Copper bottle cages, flat/clip dual-sided pedals…that was definitely Eric’s bike! Eric made contact with the seller that same day and they agreed to meet at 2:00PM. Around 1:30PM, the seller got cold feet and backed out of the meeting. Eric decided to head over to the meeting place anyhow to take a look around and he noticed that the parking lot was shared with a commercial glass shop. The pictures in the ad had glass shower doors and glass tools in the background, so he went over to the shop. (Eric is a general contractor and knew there were a limited number of commercial stores to carry those particular glass shower doors in the area.)
He spoke to the owner and inquired if a bike had been in the shop recently and explained the situation. The owner left the office, returned about five minutes later, and told Eric that the bike would be returned to him the next day. The owner offered an apology, offered the name of the bike thief, and explained how her shop employee came into possession of the bike via another employee.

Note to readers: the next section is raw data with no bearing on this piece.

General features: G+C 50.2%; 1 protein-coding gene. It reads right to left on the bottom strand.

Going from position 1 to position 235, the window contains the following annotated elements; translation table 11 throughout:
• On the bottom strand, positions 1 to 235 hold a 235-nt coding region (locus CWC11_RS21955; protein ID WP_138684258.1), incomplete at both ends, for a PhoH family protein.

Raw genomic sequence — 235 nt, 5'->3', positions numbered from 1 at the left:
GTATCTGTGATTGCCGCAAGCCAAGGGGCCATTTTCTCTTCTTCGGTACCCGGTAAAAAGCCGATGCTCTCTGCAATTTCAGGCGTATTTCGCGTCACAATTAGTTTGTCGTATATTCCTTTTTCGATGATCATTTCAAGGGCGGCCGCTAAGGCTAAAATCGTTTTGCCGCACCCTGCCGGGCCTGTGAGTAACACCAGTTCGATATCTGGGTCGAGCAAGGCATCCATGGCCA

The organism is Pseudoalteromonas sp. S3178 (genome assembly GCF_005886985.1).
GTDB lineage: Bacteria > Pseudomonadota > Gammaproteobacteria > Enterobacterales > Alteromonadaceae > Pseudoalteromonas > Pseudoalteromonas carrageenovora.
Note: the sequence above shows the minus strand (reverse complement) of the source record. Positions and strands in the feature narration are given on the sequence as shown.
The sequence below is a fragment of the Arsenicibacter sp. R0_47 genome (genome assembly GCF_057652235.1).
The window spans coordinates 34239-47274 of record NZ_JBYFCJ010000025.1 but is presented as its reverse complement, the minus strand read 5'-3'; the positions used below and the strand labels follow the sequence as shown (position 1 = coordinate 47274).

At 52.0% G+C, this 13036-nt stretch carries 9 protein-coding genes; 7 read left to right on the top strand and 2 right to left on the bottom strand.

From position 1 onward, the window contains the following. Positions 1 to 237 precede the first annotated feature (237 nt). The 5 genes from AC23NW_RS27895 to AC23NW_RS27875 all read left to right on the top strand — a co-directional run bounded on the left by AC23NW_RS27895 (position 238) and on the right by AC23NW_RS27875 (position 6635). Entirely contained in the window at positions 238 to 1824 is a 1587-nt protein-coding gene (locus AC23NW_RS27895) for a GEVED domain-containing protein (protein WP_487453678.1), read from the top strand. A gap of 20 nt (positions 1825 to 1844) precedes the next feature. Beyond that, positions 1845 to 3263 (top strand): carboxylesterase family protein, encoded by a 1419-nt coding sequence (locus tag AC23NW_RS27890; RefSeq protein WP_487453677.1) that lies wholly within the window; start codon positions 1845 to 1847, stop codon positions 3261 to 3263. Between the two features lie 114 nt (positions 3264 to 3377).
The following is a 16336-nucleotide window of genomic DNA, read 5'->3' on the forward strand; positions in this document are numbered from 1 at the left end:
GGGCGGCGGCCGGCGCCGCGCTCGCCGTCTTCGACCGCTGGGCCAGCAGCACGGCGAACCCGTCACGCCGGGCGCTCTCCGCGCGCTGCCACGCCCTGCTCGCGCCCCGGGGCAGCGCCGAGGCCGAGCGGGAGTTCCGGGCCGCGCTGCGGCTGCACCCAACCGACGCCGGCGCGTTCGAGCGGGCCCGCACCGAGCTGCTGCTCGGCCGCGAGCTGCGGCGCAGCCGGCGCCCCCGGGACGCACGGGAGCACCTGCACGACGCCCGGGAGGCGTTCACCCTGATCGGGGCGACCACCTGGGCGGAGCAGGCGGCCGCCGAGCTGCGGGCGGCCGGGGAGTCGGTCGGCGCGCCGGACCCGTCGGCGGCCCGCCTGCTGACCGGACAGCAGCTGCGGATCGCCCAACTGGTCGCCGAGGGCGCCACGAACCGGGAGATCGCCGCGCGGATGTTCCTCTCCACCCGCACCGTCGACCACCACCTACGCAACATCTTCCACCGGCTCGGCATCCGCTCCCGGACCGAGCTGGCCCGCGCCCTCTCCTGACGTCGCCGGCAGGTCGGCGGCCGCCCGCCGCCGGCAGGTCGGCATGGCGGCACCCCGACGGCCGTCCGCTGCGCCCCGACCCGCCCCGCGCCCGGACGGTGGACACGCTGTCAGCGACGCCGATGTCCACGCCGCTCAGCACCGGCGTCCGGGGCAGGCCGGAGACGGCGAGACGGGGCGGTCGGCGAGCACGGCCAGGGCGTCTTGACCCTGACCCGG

The next day, Eric got a call from the owner that the bike had been recovered and available to pick up, which he did later that afternoon. Eric joined my bi-monthly Bike Ride Across Tacoma (BRAT) later that evening and fell in love with his bike all over again. (((hugs)))
They say the only constant in life is change, and the seasons are the perfect reminder of this. Once we get all cozy and comfy with one season the weather quickly rips the rug out from under us reminding us that there’s always something better ahead. For the past few weeks, I have been out in California racing and working, which means hanging out a lot with my brother, Ryan. He conveniently lives in Oakland, CA, and only about 30 minutes from one of my offices, which means a work trip doubles as sibling shred time. Although Fall is right around the corner the last week in Northern CA has been miserably and unusually hot. Typically the Bay area is a steady 75 degrees with pleasant crisp nights. However, all week Oakland was a blistering 95 degrees making us and everyone else in the city feel more than a little cranky. This was highlighted during the three hours we were stuck in the house due to police activity down the block. As the helicopters circled around the neighborhood, it became clear that we needed an escape plan. It seemed like higher ground was required, and the Sierra Nevada mountains were calling. With one of California’s quirkiest races of the year, the Grinduro gravel race, going on in Quincy CA we had our first destination in mind.